by Matt Weik
As the saying goes, “waste not, want not.” According to the U.N. around 800 million people go to bed hungry around the world each night. The amount of food we throw away is a real concern when you look at the big picture. While trashing a little food left on your plate here and there doesn’t seem like a lot, add that up over the course of a year and you’d be amazing how much it adds up to. Anywhere from 30-40% of food across the globe is wasted and thrown away because it spoils too quickly. This can be from the fields where the products are picked, to the consumer not eating food quick enough and having to throw it away. If only there was a way to use that “waste” for something useful. Well, that day has come.
It goes without saying that science is an amazing thing. And now thanks to science we have the ability to take food and create an edible form of packaging. This new packaging process will be able to cut back on waste from plastic as well as food itself. In addition, this new technique may also be a better way to preserve the food inside. This project was started by the world leaders in 2015 when they put in place a global development goal of being able to cut the amount of food wasted in half by 2030 as well as cut back on the amount of plastic being wasted.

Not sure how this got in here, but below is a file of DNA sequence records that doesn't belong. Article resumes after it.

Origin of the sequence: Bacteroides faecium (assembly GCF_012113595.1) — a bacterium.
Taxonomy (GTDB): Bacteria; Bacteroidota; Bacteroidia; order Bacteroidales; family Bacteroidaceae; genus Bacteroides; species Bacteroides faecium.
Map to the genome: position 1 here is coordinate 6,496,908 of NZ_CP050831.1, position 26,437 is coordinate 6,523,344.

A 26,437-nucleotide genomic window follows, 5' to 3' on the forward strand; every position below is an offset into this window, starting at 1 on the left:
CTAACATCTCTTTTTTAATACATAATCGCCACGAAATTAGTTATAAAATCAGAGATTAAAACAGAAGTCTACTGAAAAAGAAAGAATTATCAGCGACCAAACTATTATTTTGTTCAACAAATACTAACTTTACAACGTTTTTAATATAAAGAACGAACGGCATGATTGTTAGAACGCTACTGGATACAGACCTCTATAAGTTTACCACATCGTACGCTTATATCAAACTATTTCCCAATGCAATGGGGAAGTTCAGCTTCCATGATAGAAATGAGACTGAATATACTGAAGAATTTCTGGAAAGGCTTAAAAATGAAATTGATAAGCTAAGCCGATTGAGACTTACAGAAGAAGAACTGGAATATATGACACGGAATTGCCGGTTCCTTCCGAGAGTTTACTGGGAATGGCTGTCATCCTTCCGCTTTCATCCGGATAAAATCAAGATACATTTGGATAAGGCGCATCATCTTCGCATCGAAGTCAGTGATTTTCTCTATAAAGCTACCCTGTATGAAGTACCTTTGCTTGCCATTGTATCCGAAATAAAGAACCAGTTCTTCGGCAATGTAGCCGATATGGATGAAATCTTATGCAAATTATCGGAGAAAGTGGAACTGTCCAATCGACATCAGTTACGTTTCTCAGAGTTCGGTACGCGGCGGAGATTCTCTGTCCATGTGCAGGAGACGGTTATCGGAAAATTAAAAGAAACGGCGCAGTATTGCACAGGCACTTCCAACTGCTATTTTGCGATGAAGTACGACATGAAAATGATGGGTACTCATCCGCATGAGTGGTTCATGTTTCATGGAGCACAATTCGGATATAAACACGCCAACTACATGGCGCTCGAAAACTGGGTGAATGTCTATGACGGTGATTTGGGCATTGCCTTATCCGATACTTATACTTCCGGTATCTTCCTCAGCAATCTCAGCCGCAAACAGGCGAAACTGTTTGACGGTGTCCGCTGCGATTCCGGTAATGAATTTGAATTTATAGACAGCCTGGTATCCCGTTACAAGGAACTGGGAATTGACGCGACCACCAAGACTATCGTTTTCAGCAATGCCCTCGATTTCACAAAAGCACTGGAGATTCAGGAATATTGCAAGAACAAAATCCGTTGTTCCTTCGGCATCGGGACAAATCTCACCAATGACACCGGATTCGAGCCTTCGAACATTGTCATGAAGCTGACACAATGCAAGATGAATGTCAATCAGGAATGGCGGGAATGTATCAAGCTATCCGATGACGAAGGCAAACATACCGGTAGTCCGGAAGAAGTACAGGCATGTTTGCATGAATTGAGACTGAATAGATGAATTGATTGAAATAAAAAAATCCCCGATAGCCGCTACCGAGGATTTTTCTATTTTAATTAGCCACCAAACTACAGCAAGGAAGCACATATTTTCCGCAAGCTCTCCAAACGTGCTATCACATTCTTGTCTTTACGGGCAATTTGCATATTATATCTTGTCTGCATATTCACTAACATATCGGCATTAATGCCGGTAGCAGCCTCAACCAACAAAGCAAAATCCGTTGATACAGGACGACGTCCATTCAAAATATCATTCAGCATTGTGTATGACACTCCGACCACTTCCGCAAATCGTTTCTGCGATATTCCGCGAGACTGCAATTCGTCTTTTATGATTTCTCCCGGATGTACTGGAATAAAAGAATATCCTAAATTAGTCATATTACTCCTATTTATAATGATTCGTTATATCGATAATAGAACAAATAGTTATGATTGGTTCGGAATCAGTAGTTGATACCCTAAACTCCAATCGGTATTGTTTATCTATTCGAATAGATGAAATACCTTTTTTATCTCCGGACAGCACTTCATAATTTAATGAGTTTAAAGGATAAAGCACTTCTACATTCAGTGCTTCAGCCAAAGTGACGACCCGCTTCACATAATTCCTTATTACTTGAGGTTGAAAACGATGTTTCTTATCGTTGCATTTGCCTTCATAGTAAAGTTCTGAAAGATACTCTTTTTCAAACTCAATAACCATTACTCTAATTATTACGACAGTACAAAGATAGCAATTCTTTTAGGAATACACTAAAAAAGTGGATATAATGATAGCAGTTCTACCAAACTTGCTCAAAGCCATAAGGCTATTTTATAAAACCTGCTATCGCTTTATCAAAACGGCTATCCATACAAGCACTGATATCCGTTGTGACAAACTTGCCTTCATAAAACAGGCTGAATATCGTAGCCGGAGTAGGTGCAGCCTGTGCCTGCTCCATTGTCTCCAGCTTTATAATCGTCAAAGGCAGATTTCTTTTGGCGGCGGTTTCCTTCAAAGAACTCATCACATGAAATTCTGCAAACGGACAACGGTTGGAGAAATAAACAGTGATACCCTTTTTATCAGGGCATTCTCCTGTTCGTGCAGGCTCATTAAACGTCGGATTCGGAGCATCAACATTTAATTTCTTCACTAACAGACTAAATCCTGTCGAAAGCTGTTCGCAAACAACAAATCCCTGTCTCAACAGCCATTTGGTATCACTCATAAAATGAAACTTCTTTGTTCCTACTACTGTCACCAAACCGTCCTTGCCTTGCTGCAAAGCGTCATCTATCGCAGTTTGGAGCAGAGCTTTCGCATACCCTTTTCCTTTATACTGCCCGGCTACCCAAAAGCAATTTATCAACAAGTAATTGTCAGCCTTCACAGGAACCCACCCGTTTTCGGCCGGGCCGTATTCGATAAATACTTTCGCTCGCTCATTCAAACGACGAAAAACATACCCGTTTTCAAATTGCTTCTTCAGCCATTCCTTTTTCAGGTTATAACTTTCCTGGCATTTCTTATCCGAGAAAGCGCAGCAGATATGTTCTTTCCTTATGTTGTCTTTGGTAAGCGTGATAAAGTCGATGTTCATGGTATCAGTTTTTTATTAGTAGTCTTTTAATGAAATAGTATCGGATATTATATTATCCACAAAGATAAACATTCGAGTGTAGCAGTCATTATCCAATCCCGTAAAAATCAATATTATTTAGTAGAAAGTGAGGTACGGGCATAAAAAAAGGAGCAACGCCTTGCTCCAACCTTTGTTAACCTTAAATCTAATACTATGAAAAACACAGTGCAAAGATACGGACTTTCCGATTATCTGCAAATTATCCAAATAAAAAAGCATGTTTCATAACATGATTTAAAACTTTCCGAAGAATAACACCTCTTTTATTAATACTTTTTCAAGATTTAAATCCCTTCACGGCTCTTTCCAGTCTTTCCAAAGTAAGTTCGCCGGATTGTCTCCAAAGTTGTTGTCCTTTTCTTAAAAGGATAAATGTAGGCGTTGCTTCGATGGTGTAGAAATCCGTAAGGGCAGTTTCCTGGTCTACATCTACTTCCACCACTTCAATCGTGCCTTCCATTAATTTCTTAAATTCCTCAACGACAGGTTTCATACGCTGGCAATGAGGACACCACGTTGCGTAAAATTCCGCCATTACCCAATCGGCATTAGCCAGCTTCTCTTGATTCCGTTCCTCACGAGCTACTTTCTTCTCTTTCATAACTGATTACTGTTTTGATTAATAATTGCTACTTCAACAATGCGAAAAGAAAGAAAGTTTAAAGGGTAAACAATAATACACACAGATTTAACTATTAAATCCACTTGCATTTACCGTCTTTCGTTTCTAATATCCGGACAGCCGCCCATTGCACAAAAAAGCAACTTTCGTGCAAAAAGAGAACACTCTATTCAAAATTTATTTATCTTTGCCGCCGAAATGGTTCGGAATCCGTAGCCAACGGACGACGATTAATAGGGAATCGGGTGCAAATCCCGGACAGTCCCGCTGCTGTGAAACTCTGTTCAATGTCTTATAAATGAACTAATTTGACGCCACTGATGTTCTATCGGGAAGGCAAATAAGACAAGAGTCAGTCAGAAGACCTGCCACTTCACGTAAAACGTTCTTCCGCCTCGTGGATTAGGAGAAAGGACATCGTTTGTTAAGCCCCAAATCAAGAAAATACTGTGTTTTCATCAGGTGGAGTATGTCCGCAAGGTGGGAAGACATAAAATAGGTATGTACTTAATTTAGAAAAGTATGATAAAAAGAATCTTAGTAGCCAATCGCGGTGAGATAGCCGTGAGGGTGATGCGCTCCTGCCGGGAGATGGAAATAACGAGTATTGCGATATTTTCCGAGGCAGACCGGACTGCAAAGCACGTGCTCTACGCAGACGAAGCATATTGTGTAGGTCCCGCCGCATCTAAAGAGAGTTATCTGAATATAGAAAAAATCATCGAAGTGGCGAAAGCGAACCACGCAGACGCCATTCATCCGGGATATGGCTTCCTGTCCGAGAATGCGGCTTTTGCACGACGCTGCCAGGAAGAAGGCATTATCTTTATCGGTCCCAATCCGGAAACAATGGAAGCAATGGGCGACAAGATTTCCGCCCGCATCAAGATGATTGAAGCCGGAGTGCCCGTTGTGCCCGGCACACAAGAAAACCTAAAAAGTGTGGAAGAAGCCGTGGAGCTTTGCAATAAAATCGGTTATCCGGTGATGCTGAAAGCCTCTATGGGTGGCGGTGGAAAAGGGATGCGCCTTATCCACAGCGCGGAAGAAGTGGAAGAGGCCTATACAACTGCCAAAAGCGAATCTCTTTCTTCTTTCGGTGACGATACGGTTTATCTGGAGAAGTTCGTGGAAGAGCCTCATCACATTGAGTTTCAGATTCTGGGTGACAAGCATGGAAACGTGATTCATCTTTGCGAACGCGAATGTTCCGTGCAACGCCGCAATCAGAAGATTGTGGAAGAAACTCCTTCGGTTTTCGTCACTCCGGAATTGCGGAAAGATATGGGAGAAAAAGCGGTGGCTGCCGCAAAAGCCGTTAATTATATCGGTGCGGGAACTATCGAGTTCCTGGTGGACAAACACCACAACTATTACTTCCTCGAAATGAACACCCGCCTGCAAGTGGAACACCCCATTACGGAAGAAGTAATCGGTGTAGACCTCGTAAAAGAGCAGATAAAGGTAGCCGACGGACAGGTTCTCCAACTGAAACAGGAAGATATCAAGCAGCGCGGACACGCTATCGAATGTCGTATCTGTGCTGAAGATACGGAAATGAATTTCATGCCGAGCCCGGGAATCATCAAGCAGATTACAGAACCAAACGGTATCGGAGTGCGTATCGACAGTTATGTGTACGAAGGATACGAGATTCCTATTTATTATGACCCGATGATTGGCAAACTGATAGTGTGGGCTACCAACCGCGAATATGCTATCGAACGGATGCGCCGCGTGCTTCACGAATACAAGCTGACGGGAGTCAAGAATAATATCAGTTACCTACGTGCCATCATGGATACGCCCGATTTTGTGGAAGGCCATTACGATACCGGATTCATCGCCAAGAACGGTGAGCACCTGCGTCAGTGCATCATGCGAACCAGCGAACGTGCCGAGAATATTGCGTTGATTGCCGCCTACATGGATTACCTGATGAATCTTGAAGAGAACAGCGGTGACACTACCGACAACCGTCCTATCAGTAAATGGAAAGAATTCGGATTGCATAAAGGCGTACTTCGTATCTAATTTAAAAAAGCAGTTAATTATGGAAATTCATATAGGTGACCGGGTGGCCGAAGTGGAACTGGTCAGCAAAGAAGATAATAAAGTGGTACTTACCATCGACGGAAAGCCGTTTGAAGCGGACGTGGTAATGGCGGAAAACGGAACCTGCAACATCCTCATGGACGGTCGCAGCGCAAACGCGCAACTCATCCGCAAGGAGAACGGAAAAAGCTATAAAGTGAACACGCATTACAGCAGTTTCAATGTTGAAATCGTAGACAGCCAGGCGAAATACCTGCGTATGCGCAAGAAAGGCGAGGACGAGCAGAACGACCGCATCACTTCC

Thanks to the US Department of Agriculture, scientists were able to take a milk protein in the form of casein (which I’m sure most of you are familiar with) and turn it into a film to use for packaging goods. This edible packaging film is virtually tasteless but could be turned into flavor options to allow the consumer to eat the packaging when they finish off the contents inside. The scientists are also saying that it is possible for them to add different micronutrients to the packaging as well, or even things like probiotics aren’t out of the question.
At first glance the packaging resembles the normal plastic wrap we are all used to seeing. However, this casein-based packaging is up to 500 times better when it comes to protecting the contents inside from oxygen. Should the casein packaging not be eaten, it doesn’t create any environmental issues like plastics since the casein-based film is biodegradable and sustainable. One researcher said, “the protein-based films are powerful oxygen blockers that help prevent food spoilage. When used in packaging, they could prevent food waste during distribution along the food chain.” The researchers are optimistic on rolling this out quickly and mentioned that we should see items on shelves with the new casein packaging film within the next three years.